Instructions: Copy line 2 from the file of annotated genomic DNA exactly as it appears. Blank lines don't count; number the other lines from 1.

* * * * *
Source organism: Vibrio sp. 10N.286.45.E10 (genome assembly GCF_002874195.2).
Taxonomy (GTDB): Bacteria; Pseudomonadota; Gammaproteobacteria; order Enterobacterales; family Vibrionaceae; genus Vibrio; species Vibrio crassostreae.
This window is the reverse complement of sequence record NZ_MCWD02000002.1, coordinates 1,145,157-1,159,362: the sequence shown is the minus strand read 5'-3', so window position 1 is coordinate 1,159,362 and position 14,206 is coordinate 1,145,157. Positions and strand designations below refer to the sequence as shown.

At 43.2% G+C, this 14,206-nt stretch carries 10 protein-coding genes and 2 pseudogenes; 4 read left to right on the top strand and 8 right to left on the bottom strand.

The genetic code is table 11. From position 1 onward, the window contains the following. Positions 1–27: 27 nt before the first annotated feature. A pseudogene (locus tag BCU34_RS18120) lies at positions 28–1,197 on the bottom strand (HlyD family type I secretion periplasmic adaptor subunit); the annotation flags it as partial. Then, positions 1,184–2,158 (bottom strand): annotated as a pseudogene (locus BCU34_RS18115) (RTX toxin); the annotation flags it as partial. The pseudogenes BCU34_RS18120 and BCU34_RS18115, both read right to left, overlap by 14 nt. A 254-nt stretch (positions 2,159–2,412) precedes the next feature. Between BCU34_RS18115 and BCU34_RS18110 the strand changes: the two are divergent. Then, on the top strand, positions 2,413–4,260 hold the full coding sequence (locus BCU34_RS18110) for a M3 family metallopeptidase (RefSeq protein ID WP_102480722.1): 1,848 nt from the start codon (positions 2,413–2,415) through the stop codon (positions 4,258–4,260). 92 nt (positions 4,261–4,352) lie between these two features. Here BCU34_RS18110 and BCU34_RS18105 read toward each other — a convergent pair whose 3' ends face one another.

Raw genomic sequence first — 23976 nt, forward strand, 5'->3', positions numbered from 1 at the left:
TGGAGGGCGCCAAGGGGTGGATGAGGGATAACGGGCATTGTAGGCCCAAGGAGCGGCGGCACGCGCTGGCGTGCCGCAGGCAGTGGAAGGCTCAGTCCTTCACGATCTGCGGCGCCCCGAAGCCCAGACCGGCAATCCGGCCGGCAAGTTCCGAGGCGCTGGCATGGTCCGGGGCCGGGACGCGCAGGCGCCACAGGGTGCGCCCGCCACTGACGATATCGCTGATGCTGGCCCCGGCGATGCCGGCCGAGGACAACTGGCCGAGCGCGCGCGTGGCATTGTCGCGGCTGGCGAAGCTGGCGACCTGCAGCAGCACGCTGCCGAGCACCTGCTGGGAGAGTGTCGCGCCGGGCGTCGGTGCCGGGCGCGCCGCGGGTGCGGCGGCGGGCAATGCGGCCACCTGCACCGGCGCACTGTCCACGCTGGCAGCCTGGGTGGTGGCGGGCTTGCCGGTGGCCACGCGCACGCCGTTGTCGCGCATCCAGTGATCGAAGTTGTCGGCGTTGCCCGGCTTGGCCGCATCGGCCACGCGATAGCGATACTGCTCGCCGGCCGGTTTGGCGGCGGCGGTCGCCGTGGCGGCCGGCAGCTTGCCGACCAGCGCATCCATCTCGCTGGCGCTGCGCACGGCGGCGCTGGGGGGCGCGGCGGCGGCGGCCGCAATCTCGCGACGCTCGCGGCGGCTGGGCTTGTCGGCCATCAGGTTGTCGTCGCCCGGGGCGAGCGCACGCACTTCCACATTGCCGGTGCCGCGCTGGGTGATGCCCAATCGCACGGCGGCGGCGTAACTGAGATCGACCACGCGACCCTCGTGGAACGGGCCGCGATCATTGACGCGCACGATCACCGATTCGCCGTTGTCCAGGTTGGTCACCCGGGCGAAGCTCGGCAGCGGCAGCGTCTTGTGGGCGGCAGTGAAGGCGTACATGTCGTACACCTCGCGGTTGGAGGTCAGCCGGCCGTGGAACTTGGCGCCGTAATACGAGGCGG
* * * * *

Taxonomy (GTDB): Bacteria; Pseudomonadota; Gammaproteobacteria; order Enterobacterales; family Vibrionaceae; genus Vibrio; species Vibrio crassostreae.